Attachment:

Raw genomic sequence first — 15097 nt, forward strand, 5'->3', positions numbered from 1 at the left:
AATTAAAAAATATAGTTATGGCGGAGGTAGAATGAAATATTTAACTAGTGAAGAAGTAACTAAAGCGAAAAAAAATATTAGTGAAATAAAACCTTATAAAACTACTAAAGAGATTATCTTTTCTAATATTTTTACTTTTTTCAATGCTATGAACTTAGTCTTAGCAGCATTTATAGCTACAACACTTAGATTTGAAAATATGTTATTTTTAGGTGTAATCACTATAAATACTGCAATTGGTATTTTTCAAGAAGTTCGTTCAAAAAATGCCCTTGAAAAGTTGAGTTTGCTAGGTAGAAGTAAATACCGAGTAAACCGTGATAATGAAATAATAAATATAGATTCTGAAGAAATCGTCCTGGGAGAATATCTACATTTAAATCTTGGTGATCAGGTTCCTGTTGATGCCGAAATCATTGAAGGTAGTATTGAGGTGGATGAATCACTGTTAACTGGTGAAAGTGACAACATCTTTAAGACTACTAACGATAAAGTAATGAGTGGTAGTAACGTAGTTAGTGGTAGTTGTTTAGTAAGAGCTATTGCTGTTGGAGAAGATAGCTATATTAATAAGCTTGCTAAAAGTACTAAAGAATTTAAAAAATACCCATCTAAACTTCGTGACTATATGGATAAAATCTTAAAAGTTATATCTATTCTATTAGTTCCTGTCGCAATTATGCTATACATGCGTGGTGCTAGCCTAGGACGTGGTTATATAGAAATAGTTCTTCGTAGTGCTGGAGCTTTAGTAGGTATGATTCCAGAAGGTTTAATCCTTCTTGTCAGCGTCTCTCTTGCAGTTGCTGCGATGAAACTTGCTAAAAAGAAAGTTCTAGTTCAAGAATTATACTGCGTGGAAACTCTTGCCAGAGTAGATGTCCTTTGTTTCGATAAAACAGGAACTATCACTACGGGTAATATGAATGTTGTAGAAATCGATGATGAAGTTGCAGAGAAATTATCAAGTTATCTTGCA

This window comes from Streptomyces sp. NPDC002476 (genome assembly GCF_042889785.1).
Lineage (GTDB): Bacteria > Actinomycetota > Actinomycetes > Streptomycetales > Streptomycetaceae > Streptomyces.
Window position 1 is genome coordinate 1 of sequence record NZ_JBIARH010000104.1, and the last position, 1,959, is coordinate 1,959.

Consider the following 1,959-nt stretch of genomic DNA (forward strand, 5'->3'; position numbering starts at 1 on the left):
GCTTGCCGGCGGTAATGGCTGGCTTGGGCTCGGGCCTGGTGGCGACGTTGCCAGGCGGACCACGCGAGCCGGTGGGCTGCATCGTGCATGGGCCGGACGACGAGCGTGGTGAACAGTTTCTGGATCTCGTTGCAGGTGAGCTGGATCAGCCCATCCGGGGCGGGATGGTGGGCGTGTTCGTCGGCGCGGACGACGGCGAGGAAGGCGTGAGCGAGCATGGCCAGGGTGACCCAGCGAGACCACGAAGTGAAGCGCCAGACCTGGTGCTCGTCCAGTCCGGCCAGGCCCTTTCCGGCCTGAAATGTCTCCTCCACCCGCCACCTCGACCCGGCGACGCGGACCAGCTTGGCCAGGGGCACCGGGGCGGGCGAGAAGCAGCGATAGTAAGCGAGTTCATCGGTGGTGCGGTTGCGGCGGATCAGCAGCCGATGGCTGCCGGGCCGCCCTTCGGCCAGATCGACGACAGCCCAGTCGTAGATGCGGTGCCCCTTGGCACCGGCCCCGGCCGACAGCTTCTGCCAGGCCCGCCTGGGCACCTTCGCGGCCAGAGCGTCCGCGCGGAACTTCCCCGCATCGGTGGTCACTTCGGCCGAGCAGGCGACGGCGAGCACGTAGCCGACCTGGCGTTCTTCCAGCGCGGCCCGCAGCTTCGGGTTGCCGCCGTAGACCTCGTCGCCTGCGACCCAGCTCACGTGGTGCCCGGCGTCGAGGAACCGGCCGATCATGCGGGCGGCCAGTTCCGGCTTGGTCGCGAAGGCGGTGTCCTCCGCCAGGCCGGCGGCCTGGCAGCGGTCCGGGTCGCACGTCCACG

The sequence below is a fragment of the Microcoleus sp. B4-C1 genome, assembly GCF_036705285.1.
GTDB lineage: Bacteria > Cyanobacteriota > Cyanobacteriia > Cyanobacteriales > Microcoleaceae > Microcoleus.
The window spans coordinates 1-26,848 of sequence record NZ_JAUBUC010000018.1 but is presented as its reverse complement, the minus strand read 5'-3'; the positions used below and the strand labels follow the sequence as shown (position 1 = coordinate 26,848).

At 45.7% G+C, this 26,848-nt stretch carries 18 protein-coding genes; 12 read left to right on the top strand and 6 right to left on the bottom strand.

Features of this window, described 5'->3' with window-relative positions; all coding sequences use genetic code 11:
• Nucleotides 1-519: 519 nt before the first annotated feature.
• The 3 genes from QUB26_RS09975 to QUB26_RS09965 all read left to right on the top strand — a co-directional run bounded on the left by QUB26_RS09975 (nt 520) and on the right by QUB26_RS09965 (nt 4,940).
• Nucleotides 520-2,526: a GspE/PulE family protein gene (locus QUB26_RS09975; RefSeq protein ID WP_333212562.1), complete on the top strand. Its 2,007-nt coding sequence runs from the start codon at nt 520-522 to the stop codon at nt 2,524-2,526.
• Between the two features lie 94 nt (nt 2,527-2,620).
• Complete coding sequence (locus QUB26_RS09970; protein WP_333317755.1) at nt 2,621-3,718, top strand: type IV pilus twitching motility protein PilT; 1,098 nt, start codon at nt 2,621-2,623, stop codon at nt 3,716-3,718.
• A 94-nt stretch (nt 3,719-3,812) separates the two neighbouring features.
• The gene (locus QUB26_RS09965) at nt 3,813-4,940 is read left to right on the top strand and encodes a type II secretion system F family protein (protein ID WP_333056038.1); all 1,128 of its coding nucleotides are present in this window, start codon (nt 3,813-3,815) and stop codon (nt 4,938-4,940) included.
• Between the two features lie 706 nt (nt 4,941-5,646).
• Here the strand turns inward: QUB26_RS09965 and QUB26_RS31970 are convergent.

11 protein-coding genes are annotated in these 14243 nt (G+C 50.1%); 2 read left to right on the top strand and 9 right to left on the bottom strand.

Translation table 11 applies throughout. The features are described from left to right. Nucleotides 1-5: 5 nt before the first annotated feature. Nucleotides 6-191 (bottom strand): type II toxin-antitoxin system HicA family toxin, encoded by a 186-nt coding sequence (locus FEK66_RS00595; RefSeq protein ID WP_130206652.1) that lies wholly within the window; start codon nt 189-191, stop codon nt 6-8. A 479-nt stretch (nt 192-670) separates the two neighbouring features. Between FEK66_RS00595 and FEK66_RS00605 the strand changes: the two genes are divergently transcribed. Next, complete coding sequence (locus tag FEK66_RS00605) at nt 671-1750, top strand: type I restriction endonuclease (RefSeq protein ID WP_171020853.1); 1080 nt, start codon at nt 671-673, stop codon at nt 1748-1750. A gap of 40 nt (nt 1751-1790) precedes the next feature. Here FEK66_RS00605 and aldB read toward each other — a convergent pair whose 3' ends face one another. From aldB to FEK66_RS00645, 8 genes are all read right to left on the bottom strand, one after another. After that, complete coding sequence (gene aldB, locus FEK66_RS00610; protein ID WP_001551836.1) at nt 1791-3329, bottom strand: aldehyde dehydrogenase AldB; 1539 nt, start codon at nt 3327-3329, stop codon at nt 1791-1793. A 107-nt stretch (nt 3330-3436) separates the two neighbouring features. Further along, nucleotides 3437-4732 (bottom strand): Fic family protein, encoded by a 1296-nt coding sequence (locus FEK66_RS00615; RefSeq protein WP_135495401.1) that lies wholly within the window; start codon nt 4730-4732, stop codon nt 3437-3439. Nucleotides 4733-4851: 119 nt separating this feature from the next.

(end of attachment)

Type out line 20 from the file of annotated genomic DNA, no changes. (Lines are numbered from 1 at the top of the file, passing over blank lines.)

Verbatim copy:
• Between the two features lie 706 nt (nt 4,941-5,646).